Thanks to the Maine Department of Inland Fisheries and Wildlife’s (IFW) new electronic game registration system, we’re now able to get results from the turkey, deer, bear and moose seasons much more quickly. That’s the good news. The not so good news is that Maine hunters killed fewer of all except moose last year. The worse news is that the principle reason for those declines is a concurrent decline in hunter numbers.

Don’t let Maine’s hunting heritage dwindle. John Patriquin/File photo

With that in mind, I’m proposing we make 2020 the Year of the Hunter. Merely saying it isn’t enough. We need to take action if we want to keep our outdoor hunting heritage strong. Therefore, I offer the following suggestions:

Help build our ranks by recruiting and mentoring a youth or new hunter. The folks at IFW make this task a lot easier by offering an apprentice hunter license for any resident or nonresident 16 years or older who has not previously held a hunting license. The apprentice must be in the presence of a properly licensed adult who is responsible for ensuring that safe hunting protocol and hunting laws are followed. IFW has also joined the national R3 Movement, an initiative to “recruit, retain and reactivate” hunters nationwide. This movement targets new or lapsed hunters through marketing strategies, outdoor activities and programs. Meanwhile, the 35,000-plus members of the Maine Deer Hunters Facebook group have also established a mentor program that pairs veteran hunters with youths and adults hoping to get involved in hunting.

Support those already among us. Social media can be both a boom and a bane. It provides a means for sharing advice, information, stories and pictures, but also allows an opportunity for bashing, ridicule and argument, just the sort of divisiveness anti-hunters want to promote. Instead, we should congratulate and celebrate the successes as every legal harvest is a trophy, regardless of the size or the tools used to obtain it. Constructive criticism is okay but if you have nothing positive to contribute, simply scroll on.

Make landowner relations a priority. Thank landowners and give back for the privilege of hunting on their private land. Maine is exceptional when it comes to access. Roughly 97 percent of the forested land in Maine is privately owned. Thanks to the generosity of private and industrial landowners, much of that land is open and available to hunters, but we can’t take that privilege for granted.

Here again, IFW has taken steps to help. The department has a long-standing and progressive landowner relations program that involves education, partnerships and support. It has prepared informational brochures and pamphlets explaining various aspects, including landowner liability. Its Outdoor Partners Program provides enhanced law enforcement, signs, equipment and promotional and educational programs, all designed to promote and maintain public access to private land. Support comes in several forms, including a designated Landowner Appreciation Day on which volunteers (some of whom are eligible for prizes) pick up more than a million pounds of trash each year.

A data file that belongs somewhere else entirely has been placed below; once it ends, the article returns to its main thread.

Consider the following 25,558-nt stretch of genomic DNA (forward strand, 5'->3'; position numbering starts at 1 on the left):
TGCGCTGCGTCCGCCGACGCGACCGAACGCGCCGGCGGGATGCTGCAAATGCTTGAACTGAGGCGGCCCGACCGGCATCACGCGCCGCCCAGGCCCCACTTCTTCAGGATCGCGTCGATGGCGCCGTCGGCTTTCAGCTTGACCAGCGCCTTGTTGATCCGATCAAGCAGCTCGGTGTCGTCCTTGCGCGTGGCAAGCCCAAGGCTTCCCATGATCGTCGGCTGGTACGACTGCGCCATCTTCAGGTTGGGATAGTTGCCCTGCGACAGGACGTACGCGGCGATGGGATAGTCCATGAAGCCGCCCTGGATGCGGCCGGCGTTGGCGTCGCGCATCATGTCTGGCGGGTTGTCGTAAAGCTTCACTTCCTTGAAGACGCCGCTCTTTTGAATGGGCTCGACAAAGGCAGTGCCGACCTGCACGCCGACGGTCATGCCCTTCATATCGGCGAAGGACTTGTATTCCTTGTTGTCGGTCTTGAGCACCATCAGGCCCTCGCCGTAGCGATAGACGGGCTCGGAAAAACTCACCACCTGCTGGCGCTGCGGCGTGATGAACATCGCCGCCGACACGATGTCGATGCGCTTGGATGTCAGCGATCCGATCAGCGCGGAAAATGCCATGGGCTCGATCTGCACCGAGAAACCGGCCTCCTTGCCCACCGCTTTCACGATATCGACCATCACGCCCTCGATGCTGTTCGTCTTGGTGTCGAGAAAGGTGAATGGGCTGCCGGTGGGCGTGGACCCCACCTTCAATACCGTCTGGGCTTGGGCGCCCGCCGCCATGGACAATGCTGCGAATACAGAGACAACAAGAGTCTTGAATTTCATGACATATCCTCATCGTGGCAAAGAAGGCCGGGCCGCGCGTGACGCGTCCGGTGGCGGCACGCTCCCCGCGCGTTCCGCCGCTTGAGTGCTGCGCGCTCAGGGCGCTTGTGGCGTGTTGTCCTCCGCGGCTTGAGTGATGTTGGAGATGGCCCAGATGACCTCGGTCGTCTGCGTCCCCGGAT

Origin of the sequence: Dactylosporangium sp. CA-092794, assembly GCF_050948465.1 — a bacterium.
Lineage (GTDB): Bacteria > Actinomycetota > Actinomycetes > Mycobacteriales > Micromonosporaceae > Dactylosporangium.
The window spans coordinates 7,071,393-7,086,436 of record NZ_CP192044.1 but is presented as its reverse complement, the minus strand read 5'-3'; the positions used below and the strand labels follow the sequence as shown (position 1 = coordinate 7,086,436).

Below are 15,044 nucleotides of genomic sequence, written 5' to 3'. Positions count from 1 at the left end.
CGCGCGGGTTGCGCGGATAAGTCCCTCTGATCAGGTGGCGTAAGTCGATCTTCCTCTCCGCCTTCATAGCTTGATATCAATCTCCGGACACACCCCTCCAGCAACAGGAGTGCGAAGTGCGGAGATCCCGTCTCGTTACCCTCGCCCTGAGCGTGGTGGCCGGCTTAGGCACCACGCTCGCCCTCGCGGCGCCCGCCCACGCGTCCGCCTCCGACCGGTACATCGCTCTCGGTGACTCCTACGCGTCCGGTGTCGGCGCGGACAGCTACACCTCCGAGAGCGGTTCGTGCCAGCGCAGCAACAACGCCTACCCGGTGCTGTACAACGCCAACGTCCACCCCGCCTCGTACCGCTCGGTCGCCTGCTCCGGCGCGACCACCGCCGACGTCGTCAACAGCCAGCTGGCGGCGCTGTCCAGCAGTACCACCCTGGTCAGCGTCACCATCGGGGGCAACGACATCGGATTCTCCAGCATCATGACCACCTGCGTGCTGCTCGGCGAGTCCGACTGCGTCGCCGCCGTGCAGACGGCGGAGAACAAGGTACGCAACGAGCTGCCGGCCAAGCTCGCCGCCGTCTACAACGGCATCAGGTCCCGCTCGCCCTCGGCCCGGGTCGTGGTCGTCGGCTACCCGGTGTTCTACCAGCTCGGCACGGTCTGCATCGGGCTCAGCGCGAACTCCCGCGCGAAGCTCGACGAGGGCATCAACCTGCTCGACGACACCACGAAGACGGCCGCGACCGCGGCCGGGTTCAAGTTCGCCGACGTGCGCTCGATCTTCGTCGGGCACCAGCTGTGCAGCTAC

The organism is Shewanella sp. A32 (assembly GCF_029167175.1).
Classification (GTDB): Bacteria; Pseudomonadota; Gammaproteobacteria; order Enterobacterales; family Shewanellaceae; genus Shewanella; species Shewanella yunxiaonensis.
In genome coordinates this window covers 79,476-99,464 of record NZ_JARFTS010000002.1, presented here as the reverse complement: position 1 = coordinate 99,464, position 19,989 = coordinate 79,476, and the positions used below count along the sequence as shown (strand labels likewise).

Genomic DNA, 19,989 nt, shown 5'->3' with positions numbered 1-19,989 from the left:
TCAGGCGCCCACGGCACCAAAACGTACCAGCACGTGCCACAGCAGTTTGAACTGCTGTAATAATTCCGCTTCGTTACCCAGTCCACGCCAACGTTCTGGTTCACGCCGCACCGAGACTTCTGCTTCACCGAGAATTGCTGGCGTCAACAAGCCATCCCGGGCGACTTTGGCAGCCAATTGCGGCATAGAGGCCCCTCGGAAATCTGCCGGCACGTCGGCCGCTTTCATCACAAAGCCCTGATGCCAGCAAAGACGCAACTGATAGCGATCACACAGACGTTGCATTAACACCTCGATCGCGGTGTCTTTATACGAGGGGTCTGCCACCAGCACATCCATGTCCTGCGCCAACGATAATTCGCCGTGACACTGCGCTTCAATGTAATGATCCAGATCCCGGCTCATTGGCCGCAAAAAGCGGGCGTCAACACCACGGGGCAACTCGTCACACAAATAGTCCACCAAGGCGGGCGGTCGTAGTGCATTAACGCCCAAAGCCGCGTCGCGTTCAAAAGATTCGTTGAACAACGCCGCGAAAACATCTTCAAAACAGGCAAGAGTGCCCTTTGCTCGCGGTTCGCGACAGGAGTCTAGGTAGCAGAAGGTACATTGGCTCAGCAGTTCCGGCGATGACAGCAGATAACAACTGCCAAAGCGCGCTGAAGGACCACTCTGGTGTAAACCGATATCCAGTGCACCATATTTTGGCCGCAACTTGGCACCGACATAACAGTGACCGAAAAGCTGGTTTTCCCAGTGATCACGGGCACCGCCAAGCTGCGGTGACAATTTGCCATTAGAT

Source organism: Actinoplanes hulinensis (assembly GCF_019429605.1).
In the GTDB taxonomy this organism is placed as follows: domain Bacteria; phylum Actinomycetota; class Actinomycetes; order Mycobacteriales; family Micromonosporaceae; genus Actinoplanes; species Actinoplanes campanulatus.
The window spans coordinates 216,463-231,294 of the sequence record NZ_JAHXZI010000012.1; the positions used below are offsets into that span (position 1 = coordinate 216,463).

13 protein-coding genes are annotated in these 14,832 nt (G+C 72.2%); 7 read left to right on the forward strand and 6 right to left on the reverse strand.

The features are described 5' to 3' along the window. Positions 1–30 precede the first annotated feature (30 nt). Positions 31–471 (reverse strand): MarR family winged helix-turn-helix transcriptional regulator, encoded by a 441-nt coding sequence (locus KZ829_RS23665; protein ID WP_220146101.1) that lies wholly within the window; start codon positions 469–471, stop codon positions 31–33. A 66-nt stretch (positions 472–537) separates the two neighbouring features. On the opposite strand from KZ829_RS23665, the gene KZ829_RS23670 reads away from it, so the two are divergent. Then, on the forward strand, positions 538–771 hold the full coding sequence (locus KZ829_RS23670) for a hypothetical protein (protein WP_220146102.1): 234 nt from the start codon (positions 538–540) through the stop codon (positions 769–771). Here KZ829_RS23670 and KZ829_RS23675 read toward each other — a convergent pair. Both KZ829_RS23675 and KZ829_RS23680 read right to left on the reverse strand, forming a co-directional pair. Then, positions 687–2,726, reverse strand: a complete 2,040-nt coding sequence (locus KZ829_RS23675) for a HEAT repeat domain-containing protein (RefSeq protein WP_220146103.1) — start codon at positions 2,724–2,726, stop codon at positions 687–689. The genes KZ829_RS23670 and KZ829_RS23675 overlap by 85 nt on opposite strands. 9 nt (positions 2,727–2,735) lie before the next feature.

This endeavor is going to take time, effort and money. Fortunately, you can apportion yours as you see fit. As an alternative or supplement to being a mentor, encouraging existing hunters and promoting landowner relations, you can also donate to organizations that promote hunting and wildlife conservation.

There’s no shortage of worthy groups. The Sportsman’s Alliance of Maine is more than just an advocacy group. It has a Youth and Family Program designed to help both kids and parents become more educated and involved in outdoor activities like hunting, and the alliance makes its facilities available to any interested youth groups. For deer hunters, free membership in The National Deer Alliance helps promote the organization’s mission as guardians of deer conservation and hunting heritage. Since 1988, the Quality Deer Management Association has promoted “sustainable, high-quality deer populations, wildlife habitats and ethical hunting experiences through research, education, advocacy and hunter recruitment.” Other groups, like the National Wild Turkey Federation, Ducks Unlimited and the Ruffed Grouse Society, do likewise for their respective species groups.

By our very nature, hunters tend to be poor advocates. We simply want to be left alone to enjoy our avocation. We can no longer stand by and watch the light grow dimmer. It’s time for action if we want to ensure hunting remains strong for future generations. This effort will also ensure a stable source of funding for our fish and wildlife agency, which depends on the sale of hunting and fishing licenses for the bulk of its budget.

Bob Humphrey is a freelance writer and Registered Maine Guide who lives in Pownal. He can be reached at:

[email protected]


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